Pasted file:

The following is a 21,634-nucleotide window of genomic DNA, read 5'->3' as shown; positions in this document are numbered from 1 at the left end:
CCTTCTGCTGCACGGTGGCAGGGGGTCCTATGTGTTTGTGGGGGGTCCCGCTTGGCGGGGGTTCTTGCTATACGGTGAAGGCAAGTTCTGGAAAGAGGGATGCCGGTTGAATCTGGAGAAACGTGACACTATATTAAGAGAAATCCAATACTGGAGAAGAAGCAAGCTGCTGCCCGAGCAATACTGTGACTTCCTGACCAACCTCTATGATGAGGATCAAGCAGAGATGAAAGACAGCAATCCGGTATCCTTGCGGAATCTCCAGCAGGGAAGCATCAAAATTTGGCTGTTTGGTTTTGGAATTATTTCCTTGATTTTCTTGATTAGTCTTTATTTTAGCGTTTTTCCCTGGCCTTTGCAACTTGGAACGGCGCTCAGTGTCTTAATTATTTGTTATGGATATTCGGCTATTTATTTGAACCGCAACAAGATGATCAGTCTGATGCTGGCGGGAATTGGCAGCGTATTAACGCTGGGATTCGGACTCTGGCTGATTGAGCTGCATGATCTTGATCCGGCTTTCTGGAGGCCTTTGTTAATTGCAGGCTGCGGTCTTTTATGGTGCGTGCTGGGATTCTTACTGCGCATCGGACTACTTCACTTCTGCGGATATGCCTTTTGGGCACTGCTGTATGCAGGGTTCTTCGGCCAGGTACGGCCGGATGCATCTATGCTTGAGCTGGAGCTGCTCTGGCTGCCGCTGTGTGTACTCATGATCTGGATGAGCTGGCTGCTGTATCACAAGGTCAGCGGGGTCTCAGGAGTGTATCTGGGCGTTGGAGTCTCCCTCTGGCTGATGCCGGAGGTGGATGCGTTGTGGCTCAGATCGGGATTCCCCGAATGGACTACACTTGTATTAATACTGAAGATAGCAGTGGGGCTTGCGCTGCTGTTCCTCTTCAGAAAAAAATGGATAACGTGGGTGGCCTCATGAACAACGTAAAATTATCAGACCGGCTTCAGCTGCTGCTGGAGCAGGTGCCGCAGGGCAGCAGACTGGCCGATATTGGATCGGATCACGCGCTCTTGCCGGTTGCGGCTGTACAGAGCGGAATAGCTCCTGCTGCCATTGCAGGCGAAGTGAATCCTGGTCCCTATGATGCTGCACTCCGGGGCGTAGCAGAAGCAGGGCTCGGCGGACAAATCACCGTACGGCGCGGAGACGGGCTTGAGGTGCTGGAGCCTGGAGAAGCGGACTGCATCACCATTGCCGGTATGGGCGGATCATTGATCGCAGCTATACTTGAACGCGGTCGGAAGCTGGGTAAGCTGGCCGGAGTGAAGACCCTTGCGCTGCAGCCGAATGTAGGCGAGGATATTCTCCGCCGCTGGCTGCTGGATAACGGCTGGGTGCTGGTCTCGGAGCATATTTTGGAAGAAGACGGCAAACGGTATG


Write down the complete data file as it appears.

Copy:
The following is a 21,634-nucleotide window of genomic DNA, read 5'->3' as shown; positions in this document are numbered from 1 at the left end:
CCTTCTGCTGCACGGTGGCAGGGGGTCCTATGTGTTTGTGGGGGGTCCCGCTTGGCGGGGGTTCTTGCTATACGGTGAAGGCAAGTTCTGGAAAGAGGGATGCCGGTTGAATCTGGAGAAACGTGACACTATATTAAGAGAAATCCAATACTGGAGAAGAAGCAAGCTGCTGCCCGAGCAATACTGTGACTTCCTGACCAACCTCTATGATGAGGATCAAGCAGAGATGAAAGACAGCAATCCGGTATCCTTGCGGAATCTCCAGCAGGGAAGCATCAAAATTTGGCTGTTTGGTTTTGGAATTATTTCCTTGATTTTCTTGATTAGTCTTTATTTTAGCGTTTTTCCCTGGCCTTTGCAACTTGGAACGGCGCTCAGTGTCTTAATTATTTGTTATGGATATTCGGCTATTTATTTGAACCGCAACAAGATGATCAGTCTGATGCTGGCGGGAATTGGCAGCGTATTAACGCTGGGATTCGGACTCTGGCTGATTGAGCTGCATGATCTTGATCCGGCTTTCTGGAGGCCTTTGTTAATTGCAGGCTGCGGTCTTTTATGGTGCGTGCTGGGATTCTTACTGCGCATCGGACTACTTCACTTCTGCGGATATGCCTTTTGGGCACTGCTGTATGCAGGGTTCTTCGGCCAGGTACGGCCGGATGCATCTATGCTTGAGCTGGAGCTGCTCTGGCTGCCGCTGTGTGTACTCATGATCTGGATGAGCTGGCTGCTGTATCACAAGGTCAGCGGGGTCTCAGGAGTGTATCTGGGCGTTGGAGTCTCCCTCTGGCTGATGCCGGAGGTGGATGCGTTGTGGCTCAGATCGGGATTCCCCGAATGGACTACACTTGTATTAATACTGAAGATAGCAGTGGGGCTTGCGCTGCTGTTCCTCTTCAGAAAAAAATGGATAACGTGGGTGGCCTCATGAACAACGTAAAATTATCAGACCGGCTTCAGCTGCTGCTGGAGCAGGTGCCGCAGGGCAGCAGACTGGCCGATATTGGATCGGATCACGCGCTCTTGCCGGTTGCGGCTGTACAGAGCGGAATAGCTCCTGCTGCCATTGCAGGCGAAGTGAATCCTGGTCCCTATGATGCTGCACTCCGGGGCGTAGCAGAAGCAGGGCTCGGCGGACAAATCACCGTACGGCGCGGAGACGGGCTTGAGGTGCTGGAGCCTGGAGAAGCGGACTGCATCACCATTGCCGGTATGGGCGGATCATTGATCGCAGCTATACTTGAACGCGGTCGGAAGCTGGGTAAGCTGGCCGGAGTGAAGACCCTTGCGCTGCAGCCGAATGTAGGCGAGGATATTCTCCGCCGCTGGCTGCTGGATAACGGCTGGGTGCTGGTCTCGGAGCATATTTTGGAAGAAGACGGCAAACGGTATG